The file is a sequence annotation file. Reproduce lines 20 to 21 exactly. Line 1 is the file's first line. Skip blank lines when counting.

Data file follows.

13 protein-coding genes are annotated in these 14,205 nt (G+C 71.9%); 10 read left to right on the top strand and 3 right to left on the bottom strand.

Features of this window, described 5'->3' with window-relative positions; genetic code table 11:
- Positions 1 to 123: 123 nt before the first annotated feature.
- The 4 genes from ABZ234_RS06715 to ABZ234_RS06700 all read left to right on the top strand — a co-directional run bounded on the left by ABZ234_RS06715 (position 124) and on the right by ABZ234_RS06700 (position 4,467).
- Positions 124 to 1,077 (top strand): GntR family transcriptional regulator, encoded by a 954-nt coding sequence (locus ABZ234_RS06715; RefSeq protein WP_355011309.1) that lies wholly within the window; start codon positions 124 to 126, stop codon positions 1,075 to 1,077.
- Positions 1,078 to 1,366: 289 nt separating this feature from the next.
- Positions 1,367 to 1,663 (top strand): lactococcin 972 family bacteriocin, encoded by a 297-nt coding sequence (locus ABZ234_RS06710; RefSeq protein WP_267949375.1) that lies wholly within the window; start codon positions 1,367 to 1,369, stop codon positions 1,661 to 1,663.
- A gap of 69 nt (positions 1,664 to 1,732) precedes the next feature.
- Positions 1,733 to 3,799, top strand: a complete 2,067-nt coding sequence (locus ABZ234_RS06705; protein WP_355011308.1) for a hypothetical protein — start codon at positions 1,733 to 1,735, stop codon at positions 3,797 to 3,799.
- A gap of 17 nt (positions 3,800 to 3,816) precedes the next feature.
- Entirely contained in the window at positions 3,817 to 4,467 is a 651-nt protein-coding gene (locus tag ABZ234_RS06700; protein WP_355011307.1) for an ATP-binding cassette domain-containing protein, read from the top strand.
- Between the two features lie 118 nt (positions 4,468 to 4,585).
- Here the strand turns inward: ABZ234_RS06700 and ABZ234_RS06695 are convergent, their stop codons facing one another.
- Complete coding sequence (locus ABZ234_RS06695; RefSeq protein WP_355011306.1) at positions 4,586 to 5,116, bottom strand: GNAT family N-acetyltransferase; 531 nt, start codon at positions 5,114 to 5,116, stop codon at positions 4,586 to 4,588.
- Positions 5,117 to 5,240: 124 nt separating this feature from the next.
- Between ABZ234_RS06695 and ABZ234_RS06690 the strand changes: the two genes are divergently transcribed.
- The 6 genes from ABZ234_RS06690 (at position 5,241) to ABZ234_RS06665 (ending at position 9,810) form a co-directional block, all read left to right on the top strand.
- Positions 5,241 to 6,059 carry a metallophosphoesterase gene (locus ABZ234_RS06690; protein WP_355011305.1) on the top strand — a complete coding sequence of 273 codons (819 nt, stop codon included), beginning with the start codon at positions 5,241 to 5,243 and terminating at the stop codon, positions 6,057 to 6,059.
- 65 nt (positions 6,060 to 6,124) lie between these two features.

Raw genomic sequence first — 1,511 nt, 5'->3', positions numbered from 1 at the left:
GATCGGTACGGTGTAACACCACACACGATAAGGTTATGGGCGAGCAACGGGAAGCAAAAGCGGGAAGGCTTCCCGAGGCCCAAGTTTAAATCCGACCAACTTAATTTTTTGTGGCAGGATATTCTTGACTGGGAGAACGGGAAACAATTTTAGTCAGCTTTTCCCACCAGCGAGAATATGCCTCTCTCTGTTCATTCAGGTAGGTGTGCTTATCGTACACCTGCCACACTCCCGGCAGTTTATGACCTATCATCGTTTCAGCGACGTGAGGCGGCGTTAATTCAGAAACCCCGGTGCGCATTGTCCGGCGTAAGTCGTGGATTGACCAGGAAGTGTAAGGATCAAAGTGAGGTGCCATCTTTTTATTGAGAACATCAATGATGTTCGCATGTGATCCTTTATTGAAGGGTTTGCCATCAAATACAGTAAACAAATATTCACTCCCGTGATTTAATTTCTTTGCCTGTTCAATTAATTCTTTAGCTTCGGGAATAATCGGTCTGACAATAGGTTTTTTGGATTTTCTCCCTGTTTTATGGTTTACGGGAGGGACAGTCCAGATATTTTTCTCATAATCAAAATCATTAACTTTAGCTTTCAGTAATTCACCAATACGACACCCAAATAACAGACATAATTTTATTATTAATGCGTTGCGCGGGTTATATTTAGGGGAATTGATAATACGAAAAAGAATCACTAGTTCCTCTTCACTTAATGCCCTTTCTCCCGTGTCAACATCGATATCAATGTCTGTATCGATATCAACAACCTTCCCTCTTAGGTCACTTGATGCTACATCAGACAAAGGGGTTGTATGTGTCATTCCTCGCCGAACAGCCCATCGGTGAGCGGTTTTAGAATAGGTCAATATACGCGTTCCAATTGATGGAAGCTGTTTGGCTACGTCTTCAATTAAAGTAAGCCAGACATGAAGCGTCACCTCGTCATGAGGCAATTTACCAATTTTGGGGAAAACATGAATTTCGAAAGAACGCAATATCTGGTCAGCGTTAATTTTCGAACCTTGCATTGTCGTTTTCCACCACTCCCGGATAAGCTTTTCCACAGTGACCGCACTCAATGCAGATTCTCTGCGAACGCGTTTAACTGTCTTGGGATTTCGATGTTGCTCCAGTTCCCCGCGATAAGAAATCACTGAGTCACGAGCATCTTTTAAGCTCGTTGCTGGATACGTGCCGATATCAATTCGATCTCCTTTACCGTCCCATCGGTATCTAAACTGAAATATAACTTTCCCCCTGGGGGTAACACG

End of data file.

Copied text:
Raw genomic sequence first — 1,511 nt, 5'->3', positions numbered from 1 at the left:
GATCGGTACGGTGTAACACCACACACGATAAGGTTATGGGCGAGCAACGGGAAGCAAAAGCGGGAAGGCTTCCCGAGGCCCAAGTTTAAATCCGACCAACTTAATTTTTTGTGGCAGGATATTCTTGACTGGGAGAACGGGAAACAATTTTAGTCAGCTTTTCCCACCAGCGAGAATATGCCTCTCTCTGTTCATTCAGGTAGGTGTGCTTATCGTACACCTGCCACACTCCCGGCAGTTTATGACCTATCATCGTTTCAGCGACGTGAGGCGGCGTTAATTCAGAAACCCCGGTGCGCATTGTCCGGCGTAAGTCGTGGATTGACCAGGAAGTGTAAGGATCAAAGTGAGGTGCCATCTTTTTATTGAGAACATCAATGATGTTCGCATGTGATCCTTTATTGAAGGGTTTGCCATCAAATACAGTAAACAAATATTCACTCCCGTGATTTAATTTCTTTGCCTGTTCAATTAATTCTTTAGCTTCGGGAATAATCGGTCTGACAATAGGTTTTTTGGATTTTCTCCCTGTTTTATGGTTTACGGGAGGGACAGTCCAGATATTTTTCTCATAATCAAAATCATTAACTTTAGCTTTCAGTAATTCACCAATACGACACCCAAATAACAGACATAATTTTATTATTAATGCGTTGCGCGGGTTATATTTAGGGGAATTGATAATACGAAAAAGAATCACTAGTTCCTCTTCACTTAATGCCCTTTCTCCCGTGTCAACATCGATATCAATGTCTGTATCGATATCAACAACCTTCCCTCTTAGGTCACTTGATGCTACATCAGACAAAGGGGTTGTATGTGTCATTCCTCGCCGAACAGCCCATCGGTGAGCGGTTTTAGAATAGGTCAATATACGCGTTCCAATTGATGGAAGCTGTTTGGCTACGTCTTCAATTAAAGTAAGCCAGACATGAAGCGTCACCTCGTCATGAGGCAATTTACCAATTTTGGGGAAAACATGAATTTCGAAAGAACGCAATATCTGGTCAGCGTTAATTTTCGAACCTTGCATTGTCGTTTTCCACCACTCCCGGATAAGCTTTTCCACAGTGACCGCACTCAATGCAGATTCTCTGCGAACGCGTTTAACTGTCTTGGGATTTCGATGTTGCTCCAGTTCCCCGCGATAAGAAATCACTGAGTCACGAGCATCTTTTAAGCTCGTTGCTGGATACGTGCCGATATCAATTCGATCTCCTTTACCGTCCCATCGGTATCTAAACTGAAATATAACTTTCCCCCTGGGGGTAACACG